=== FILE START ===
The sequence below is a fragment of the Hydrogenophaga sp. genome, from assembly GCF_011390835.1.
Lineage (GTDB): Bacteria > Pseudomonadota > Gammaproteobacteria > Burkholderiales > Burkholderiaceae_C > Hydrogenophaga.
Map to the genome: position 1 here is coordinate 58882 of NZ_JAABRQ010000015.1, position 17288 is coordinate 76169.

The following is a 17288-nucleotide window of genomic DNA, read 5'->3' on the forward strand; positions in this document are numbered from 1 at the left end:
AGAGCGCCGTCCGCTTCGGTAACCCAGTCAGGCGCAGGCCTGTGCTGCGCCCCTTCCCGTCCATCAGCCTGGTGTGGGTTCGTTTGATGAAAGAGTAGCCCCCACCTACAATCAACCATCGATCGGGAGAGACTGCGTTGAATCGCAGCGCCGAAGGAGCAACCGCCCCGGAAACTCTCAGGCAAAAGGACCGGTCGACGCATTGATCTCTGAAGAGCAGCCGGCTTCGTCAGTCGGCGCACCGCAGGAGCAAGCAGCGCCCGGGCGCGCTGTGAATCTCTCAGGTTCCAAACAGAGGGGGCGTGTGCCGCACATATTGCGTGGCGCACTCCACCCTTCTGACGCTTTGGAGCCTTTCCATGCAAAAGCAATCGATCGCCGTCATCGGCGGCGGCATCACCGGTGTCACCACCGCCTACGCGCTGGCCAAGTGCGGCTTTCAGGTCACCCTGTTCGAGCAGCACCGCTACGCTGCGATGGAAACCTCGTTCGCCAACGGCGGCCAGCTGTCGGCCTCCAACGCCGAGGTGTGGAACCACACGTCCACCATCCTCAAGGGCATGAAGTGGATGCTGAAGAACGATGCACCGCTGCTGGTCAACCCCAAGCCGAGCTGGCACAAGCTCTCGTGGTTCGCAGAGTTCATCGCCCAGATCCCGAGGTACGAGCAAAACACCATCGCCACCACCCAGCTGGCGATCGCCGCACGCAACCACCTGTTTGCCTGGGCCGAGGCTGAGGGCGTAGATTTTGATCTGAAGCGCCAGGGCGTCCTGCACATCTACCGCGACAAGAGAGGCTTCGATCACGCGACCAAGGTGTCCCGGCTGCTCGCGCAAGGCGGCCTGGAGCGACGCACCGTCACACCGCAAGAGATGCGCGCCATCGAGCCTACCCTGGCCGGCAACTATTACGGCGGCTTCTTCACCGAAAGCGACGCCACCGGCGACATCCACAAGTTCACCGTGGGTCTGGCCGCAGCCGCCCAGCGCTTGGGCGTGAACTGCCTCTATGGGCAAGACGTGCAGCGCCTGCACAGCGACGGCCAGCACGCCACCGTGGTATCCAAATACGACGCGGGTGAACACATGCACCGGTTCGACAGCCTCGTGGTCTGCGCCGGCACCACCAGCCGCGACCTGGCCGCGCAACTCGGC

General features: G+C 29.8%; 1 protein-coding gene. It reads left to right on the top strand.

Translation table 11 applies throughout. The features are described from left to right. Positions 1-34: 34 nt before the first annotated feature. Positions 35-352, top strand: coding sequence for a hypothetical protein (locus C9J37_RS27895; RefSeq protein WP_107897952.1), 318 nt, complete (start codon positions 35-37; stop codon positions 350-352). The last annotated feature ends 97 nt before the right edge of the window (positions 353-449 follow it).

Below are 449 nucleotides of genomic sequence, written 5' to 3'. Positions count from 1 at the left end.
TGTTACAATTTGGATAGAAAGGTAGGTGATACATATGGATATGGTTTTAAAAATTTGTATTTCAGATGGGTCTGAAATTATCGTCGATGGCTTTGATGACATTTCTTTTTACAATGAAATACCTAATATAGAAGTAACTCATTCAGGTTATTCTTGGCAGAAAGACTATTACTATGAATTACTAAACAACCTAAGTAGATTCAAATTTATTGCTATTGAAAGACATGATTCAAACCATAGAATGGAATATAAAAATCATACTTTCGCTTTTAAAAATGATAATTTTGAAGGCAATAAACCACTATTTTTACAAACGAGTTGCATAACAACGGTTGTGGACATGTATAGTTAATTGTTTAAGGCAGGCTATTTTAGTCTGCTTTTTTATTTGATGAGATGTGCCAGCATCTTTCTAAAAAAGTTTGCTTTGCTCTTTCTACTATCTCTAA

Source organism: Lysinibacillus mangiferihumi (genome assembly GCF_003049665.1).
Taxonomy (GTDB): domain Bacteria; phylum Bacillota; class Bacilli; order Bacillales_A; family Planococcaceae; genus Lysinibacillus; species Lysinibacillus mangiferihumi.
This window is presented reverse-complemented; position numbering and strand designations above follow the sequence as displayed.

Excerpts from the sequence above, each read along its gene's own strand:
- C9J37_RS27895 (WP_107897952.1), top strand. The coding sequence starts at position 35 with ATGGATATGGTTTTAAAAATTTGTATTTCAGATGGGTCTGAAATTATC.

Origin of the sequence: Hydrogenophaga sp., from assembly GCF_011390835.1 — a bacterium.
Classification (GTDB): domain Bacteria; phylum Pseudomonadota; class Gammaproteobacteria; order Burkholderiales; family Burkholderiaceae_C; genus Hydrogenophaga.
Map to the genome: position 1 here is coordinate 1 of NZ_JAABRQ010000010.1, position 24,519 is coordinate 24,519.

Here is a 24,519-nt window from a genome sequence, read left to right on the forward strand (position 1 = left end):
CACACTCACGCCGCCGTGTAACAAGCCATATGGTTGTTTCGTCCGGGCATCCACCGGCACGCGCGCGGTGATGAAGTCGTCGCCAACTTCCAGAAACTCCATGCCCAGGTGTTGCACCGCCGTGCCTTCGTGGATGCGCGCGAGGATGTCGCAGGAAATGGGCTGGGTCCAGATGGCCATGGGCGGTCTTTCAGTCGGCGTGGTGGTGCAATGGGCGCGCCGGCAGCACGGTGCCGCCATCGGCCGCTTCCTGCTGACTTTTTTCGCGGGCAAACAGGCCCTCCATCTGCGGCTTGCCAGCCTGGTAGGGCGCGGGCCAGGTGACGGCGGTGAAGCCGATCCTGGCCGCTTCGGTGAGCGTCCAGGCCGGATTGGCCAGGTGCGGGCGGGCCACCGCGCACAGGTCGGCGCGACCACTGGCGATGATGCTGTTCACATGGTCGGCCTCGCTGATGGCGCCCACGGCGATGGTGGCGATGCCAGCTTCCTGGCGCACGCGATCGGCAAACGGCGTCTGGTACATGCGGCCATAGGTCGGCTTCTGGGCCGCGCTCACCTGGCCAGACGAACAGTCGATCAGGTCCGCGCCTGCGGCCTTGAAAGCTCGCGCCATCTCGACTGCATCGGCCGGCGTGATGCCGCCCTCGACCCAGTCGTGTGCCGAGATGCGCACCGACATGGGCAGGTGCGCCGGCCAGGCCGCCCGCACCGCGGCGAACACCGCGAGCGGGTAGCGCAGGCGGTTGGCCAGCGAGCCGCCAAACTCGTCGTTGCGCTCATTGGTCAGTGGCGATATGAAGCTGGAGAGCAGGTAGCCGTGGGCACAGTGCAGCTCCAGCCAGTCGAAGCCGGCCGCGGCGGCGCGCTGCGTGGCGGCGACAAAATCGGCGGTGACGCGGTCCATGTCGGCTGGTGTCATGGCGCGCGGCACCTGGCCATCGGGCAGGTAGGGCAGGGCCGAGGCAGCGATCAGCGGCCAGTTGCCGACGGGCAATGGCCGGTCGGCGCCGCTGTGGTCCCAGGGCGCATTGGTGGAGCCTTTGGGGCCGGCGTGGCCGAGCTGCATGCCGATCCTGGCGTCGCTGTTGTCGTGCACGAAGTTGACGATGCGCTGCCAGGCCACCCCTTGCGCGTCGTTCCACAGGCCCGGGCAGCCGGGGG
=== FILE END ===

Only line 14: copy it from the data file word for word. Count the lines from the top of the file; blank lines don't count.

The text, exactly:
- C9J37_RS27895 (WP_107897952.1), top strand. The coding sequence starts at position 35 with ATGGATATGGTTTTAAAAATTTGTATTTCAGATGGGTCTGAAATTATC.